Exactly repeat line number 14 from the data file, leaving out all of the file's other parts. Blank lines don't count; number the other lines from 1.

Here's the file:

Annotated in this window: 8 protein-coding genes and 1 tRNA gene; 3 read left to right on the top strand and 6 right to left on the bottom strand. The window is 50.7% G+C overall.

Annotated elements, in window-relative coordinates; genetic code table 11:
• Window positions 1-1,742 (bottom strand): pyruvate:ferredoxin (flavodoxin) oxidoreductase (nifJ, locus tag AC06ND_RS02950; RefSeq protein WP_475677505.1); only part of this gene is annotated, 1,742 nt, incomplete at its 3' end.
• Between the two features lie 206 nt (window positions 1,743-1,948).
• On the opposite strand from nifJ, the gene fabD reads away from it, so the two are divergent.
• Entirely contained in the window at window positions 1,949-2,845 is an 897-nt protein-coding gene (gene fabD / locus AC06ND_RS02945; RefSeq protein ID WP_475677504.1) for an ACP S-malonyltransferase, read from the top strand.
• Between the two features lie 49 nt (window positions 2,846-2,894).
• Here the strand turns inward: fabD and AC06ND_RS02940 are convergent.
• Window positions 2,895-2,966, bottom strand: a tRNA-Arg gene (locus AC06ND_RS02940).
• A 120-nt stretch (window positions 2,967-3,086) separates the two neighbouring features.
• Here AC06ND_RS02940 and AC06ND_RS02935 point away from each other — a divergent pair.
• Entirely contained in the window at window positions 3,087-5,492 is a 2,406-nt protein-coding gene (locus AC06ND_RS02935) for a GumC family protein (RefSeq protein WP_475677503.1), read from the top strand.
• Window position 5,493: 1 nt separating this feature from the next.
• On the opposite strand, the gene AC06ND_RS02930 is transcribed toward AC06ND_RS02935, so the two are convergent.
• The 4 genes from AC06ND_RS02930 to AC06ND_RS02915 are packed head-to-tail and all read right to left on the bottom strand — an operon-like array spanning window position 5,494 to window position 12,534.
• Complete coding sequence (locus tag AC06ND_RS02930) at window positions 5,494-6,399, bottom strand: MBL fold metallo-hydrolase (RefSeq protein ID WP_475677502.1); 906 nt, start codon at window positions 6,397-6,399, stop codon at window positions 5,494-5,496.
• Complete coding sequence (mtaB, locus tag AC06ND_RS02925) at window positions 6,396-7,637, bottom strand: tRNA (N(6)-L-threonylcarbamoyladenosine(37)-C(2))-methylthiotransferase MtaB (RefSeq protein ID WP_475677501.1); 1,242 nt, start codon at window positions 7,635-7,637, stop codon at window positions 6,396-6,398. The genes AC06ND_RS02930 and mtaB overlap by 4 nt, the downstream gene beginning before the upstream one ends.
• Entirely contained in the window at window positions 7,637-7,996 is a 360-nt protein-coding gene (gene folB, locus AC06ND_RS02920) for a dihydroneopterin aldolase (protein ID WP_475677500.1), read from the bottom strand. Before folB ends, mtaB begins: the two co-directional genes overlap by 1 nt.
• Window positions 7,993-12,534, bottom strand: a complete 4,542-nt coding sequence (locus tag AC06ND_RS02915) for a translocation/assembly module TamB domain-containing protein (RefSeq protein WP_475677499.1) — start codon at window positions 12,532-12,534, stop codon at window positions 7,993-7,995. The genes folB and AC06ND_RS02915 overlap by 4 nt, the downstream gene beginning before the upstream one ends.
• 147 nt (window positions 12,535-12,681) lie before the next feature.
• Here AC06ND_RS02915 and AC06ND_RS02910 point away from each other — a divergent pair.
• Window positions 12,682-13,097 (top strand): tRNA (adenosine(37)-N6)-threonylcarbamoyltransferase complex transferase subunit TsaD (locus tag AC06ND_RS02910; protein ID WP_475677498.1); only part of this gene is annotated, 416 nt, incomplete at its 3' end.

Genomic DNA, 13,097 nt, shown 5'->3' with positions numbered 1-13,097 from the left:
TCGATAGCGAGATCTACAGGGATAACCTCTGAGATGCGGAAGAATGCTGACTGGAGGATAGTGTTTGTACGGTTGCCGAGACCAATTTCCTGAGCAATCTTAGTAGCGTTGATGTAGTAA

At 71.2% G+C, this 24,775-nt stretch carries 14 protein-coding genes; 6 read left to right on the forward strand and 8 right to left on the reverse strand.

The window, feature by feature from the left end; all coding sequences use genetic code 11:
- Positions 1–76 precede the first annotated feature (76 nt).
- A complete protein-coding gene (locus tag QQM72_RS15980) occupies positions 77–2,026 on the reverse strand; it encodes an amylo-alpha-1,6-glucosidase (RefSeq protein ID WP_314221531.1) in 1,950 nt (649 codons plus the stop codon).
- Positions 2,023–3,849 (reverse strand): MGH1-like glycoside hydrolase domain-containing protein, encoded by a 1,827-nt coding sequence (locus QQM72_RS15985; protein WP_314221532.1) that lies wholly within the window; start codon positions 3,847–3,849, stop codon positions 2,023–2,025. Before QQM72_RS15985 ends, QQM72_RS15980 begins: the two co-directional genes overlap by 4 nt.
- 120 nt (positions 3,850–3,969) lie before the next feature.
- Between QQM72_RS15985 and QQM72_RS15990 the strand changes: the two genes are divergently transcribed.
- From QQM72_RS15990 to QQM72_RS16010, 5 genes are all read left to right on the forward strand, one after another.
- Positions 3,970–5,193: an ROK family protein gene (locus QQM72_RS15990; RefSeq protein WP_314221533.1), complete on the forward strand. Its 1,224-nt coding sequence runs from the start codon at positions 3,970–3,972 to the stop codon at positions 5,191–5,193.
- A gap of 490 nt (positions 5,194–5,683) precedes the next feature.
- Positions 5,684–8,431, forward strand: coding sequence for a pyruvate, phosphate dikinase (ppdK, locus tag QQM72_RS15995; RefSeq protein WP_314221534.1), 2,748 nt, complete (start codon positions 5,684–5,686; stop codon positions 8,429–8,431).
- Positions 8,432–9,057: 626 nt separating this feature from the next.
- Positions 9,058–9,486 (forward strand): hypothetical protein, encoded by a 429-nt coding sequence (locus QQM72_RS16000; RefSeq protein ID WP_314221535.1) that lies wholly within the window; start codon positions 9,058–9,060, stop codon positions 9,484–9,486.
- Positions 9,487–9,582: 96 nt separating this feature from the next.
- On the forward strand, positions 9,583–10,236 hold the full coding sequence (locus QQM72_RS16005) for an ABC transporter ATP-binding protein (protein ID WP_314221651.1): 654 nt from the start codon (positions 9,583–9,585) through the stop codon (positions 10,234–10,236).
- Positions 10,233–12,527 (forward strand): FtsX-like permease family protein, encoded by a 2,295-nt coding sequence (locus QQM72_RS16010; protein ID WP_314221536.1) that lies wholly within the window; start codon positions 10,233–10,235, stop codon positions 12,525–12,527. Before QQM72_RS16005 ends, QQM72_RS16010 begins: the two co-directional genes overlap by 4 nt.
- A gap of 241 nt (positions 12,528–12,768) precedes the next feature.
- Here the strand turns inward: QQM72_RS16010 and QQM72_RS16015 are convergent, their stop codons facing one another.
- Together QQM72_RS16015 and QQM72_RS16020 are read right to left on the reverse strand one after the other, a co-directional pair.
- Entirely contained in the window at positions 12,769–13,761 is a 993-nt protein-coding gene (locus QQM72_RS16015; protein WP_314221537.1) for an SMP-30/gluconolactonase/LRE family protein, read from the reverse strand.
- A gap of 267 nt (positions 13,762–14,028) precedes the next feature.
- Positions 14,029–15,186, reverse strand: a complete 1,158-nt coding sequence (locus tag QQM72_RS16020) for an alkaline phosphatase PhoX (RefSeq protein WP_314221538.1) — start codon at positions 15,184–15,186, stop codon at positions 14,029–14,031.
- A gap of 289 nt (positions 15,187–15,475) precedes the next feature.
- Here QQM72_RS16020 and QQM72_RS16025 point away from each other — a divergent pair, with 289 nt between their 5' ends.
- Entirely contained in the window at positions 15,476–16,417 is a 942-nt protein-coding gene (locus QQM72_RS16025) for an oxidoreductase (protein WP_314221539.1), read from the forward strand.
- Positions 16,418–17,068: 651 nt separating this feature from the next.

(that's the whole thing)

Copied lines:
• On the opposite strand, the gene AC06ND_RS02930 is transcribed toward AC06ND_RS02935, so the two are convergent.